Open Access

Comparison of faecal microbiota in Blastocystis-positive and Blastocystis-negative irritable bowel syndrome patients

Microbiome20164:47

https://doi.org/10.1186/s40168-016-0191-0

Received: 4 October 2015

Accepted: 9 August 2016

Published: 31 August 2016

Abstract

Background

We investigated whether the carriage of Blastocystis in IBS patients was associated with differences in the faecal microbiota. Forty patients with diarrhoea-predominant IBS (26 Blastocystis-positive and 14 Blastocystis-negative) and 57 healthy controls (HC) (42 Blastocystis-positive and 15 Blastocystis-negative) submitted faecal samples for metataxonomic analysis of the 16S ribosomal RNA gene. Differences in the relative abundance of bacteria in these IBS and HC groups were evaluated from phylum to genus level.

Results

Significant changes were observed in two dominant phyla in IBS patients, regardless of Blastocystis infection status, namely a rise in Firmicutes and a statistically significant reduction in relative abundance of Bacteroidetes (with a threefold increase in the Firmicutes to Bacteoridetes ratio). Significant differences at genus level in IBS subjects compared to HC were also observed for many bacterial species. However, further clinical subgroup analysis of Blastocystis-positive and Blastocystis-negative subjects, regardless of symptoms, showed no significant differences at the phylum or genus level in IBS-P compared to IBS-N.

Conclusions

Significant differences in the faecal microbiota between diarrhoea-predominant IBS patients and healthy controls were confirmed, but the carriage of Blastocystis did not significantly alter the faecal microbiota. If Blastocystis-positive patients represent a separate clinical subtype of IBS, this group is not identified by changes in the microbiota.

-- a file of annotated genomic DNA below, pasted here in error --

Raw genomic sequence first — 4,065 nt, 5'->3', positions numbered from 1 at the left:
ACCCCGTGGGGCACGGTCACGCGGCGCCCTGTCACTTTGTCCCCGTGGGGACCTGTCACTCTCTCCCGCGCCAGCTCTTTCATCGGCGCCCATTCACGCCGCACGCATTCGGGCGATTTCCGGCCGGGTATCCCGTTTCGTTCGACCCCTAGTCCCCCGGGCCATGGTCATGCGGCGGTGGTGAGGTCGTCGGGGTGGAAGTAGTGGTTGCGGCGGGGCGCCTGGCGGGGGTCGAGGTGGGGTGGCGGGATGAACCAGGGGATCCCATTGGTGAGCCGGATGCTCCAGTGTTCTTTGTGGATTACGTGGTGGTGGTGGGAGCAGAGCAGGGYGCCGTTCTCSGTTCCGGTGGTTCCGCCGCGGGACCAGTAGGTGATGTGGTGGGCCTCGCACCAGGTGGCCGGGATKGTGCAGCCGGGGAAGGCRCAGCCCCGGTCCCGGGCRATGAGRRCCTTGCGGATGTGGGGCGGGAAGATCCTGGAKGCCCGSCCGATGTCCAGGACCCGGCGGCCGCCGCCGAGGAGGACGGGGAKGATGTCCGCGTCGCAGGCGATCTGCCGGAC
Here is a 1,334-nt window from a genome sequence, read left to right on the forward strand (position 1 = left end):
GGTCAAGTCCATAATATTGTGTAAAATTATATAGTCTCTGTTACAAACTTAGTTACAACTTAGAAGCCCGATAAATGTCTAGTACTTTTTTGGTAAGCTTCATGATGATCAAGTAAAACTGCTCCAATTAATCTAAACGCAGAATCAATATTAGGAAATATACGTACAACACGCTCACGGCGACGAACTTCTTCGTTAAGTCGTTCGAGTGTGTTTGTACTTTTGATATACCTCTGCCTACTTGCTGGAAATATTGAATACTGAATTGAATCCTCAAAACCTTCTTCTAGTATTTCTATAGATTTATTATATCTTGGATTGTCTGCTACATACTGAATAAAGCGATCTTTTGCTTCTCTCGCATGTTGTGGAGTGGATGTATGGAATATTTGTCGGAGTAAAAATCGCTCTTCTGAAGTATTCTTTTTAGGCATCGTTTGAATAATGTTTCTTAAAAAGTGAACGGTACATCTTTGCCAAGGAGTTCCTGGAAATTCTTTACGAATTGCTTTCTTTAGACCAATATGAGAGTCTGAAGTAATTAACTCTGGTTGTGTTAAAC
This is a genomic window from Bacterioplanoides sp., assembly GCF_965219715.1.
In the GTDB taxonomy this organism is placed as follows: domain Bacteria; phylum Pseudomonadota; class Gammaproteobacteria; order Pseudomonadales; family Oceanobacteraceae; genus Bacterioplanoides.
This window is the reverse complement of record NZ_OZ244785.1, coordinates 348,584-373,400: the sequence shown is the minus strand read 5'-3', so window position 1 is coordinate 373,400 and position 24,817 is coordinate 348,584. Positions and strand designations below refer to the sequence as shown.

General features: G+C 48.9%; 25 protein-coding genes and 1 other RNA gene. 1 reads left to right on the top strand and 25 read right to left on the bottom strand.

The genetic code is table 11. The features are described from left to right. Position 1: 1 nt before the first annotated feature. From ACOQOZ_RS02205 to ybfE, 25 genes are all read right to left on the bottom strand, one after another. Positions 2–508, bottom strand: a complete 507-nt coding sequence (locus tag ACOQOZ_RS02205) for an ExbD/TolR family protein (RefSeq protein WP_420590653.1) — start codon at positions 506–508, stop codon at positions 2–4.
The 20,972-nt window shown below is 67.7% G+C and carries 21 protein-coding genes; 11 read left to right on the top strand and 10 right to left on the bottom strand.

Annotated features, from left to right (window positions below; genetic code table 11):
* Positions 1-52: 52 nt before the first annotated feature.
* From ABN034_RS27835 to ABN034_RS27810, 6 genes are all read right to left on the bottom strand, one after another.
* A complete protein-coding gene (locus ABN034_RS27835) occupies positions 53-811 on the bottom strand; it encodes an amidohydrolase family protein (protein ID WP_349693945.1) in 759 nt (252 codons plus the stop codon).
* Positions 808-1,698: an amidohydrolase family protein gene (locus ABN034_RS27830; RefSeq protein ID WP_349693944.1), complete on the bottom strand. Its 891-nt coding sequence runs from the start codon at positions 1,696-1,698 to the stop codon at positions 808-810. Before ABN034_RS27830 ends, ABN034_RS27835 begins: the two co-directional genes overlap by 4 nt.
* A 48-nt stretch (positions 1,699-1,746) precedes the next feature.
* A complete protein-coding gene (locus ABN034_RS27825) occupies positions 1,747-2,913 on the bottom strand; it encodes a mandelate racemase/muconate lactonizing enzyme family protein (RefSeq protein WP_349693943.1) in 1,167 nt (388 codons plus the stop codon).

Keywords

Faecal microbiota Blastocystis Irritable bowel syndrome

Background

Human newborn gut contains few organisms at birth [1] but within hours is colonised by organisms originating from the mother, diet and environment. Over 90 % of the faecal mass is microbial, the “faecal microbiota” comprises bacteria (93 %), viruses (5.8 %), archaea (0.8 %) and eukaryotes (0.5 %) [2]. Metataxonomic analysis allows insights into the relative composition of the faecal microbiota with most attention given to the bacterial component in the literature. Of the estimated 63–84 bacterial phyla described to date in humans [3], around 15 are represented in the gastrointestinal tract. Ninety percent of the colonic microbiota consists of two dominant phyla, namely Firmicutes and Bacteroidetes, with great individual variability seen at species and strain level.